“Donald Trump rails on Ron DeSantis over Hurricane Maria flap” via Alex Isenstadt and Marc Caputo of POLITICO Florida — The president has told close associates in recent days that he views DeSantis — who won his Aug. 28 GOP primary thanks to Trump’s strong support — as profoundly disloyal for distancing himself from the president’s assertion that Democrats inflated the Hurricane Maria death toll for political purposes. “Ron DeSantis is committed to standing with the Puerto Rican community, especially after such a tragic loss of life. He doesn’t believe any loss of life has been inflated,” the DeSantis campaign said last week after Trump tweeted that “3000 people did not die” in Puerto Rico. Trump’s comments unnerved Republicans across Florida, which is home to a burgeoning Puerto Rican population, leading DeSantis and other Republicans — including Senate hopeful Scott — to publicly break with the president’s remark.
“Andrew Gillum, DeSantis offer sharply different school plans” via Lloyd Dunkelberger of the News Service of Florida — In a news conference in Tallahassee, Gillum defended his proposal to provide a minimum $50,000 starting salary for teachers by increasing the state corporate income tax by $1 billion. DeSantis released a detailed education plan, including a measure that would require 80 percent of school funding to be spent in classrooms and not on administration. He said the plan could help boost teacher pay. Republicans have been criticizing Gillum’s plan to increase the corporate income tax rate from 5.5 percent to 7.75 percent to raise $1 billion for schools, providing money for teacher pay and early-education programs. DeSantis’ campaign policy statement said his plan would “cut bureaucratic waste and administrative inefficiency and ensure that money is being spent where it matters most.”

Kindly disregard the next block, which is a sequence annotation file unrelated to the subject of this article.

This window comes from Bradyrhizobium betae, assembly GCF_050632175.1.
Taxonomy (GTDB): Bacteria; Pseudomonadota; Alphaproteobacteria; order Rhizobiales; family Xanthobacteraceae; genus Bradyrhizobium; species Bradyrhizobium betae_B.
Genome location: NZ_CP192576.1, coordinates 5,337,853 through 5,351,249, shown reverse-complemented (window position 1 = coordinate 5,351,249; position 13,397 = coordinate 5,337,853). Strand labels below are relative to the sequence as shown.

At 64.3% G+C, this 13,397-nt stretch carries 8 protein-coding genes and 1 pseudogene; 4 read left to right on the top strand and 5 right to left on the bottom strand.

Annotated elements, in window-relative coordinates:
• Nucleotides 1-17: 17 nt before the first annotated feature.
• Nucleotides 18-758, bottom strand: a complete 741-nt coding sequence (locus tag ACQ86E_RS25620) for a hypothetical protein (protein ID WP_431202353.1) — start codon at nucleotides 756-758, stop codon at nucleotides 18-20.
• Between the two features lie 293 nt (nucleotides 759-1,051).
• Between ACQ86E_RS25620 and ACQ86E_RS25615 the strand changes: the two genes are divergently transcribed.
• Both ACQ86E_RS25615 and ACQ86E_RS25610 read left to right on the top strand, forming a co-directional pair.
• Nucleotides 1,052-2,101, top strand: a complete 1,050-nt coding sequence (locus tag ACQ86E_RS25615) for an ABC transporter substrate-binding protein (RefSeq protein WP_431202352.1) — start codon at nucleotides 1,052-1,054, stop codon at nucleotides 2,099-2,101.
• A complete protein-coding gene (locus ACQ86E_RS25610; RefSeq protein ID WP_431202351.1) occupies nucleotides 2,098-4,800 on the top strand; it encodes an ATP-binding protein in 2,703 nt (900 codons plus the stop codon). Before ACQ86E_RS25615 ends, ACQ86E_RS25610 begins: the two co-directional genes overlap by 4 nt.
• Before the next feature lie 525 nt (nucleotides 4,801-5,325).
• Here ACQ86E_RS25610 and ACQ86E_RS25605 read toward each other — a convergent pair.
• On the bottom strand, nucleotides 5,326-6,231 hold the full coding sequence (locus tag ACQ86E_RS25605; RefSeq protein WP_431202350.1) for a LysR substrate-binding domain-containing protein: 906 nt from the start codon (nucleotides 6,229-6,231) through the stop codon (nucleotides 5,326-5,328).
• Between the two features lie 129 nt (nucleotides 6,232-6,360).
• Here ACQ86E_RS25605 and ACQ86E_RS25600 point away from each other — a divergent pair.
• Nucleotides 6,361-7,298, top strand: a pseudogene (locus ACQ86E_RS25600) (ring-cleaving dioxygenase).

Assignment editors — DeSantis and running mate Jeanette Nuñez will visit the Deeper Root Academy in Central Florida, 10 a.m., 1450 Citrus Oaks Ave., Building 200, Gotha.
“Now it’s a party: Gillum to attend Miami-Dade Democrats’ gala” via Ryan Nicol of Florida Politics — The Miami-Dade Democratic Party has announced Gillum will appear at the group’s Blue Gala event scheduled for Saturday, Sept. 29. Gillum will be joined by keynote speaker Julian Castro, rumored to be a potential 2020 presidential candidate, along with several other Democratic lawmakers. The Blue Gala serves as an annual fundraiser for the Miami-Dade Democrats. The group pledges that “every dollar raised will go to get-out-the-vote for Gillum, Bill Nelson, and Democrats up and down the ballot,” according to a news release on the event.
— NELSON VS. SCOTT —